Donnacha O'Brien deflects talk of retirement after retaining his crown
It was a case of 111 not out for Donnacha O'Brien at Naas on Sunday as the 21-year-old retained his champion jockey title after a prolonged duel with Colin Keane but was not talking about retirement.
O'Brien refused to comment on speculation of his retirement from the saddle, although he has already set up a training establishment in Longfield with his father Aidan confirming that the unbeaten Fancy Blue was under his wing after she won for a second time at the Curragh last month.
But the two-time champion preferred to revel in the present rather than get fixated on the future after Nobel Prize brought his tally to 111 for the campaign.
That was eight more than Keane in a historic season as it was the first time two jockeys reached a century of winners in Ireland.
"You are all absolutely mad for me to retire!" said O'Brien when asked the question. "The plan is the same as always, I will take it one year at a time and it is nice to get this one out of the way.
"I am looking forward to taking a break and thinking about things. We'll see," added O'Brien tantalisingly.
It was a wonderful weekend for the O'Brien brothers with Joseph becoming the youngest ever Breeders' Cup-winning trainer thanks to Iridessa in the Filly & Mare Turf and Donnacha completed a terrific 24 hours for the family by sealing back-to-back titles on home soil.
The champion jockey was forced to play catch-up for most of the season as Keane set a blistering pace but an impressive October return of 21 winners sealed the deal.
O'Brien said: "It was a good, old battle and I was glad to come out on top. Obviously your first championship is very special but it was great to get to back it up.
"It really did feel like a proper battle this year. I don't know what Colin made of it all, but I found that whenever I wasn't riding in a race I would be looking out for whatever Colin was riding and see how he is getting on. In the last few weeks it felt as though we were both riding to beat each other so it really did feel like a good, old battle and I enjoyed it."
O'Brien was full of praise for the runner-up who made him pull out all the stops to defend his title.
"For both of us to ride over 100 winners shows how good of a rider Colin is too. He wouldn't have the ammunition I have, so for him to ride so many winners is a credit to him," said the champion jockey.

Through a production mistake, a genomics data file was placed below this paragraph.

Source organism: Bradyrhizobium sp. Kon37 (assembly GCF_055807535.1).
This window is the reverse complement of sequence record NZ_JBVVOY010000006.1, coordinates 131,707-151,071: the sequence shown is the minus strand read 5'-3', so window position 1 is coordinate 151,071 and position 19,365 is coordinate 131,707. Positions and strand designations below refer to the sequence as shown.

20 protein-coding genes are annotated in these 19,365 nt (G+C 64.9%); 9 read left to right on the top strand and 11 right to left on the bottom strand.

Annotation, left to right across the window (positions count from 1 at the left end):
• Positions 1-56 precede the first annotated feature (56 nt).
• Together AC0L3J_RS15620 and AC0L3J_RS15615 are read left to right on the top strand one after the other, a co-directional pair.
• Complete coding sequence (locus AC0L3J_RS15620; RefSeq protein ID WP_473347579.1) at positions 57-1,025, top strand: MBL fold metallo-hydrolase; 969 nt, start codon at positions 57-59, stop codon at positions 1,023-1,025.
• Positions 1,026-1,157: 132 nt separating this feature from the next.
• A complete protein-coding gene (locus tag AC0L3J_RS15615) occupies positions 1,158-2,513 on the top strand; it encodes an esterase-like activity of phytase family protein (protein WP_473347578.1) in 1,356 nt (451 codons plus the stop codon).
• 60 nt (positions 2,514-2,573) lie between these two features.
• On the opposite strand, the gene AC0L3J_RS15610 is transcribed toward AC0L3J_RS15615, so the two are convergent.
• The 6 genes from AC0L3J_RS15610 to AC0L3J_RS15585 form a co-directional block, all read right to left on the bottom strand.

Pressed whether or not he is ruling out a third championship, O'Brien replied: "I'm not saying anything."
Keane, the 2017 champion, was unable to regain his title but it was not for a lack of effort as his 103 winners was the highest total ever posted by a runner-up.
The 25-year-old was focusing on the positives of the season and singled out Siskin's Group 1 success in the Phoenix Stakes at the Curragh in August as his personal highlight.
"It was a tough battle. It didn't quite come off but we have still had a great year. To break 100 winners and to have our first domestic Group 1 winner was brilliant, and we won the first million pound Ebor as well so, all in all, it has been a great year. Obviously, it would have been great to be champion jockey again, but Donnacha is a deserving winner. We both rode over 100 winners so I can't complain," said Keane.
He added: "At the end of it all Donnacha deserved it. He has to work very hard on his weight so fair dues to him, he deserves it.
"Siskin has to be the highlight. Just the way he improved from run to run."
Reflecting on Siskin's withdrawal from the Middle Park Stakes after he reared up in the stalls, Keane added: "It was a shock what he did at Newmarket, it was more of a shock than a disappointment as the one thing we could always count on was his attitude and his behaviour.
"It was completely out of character for him to do that but hopefully we have something to dream about over the winter."
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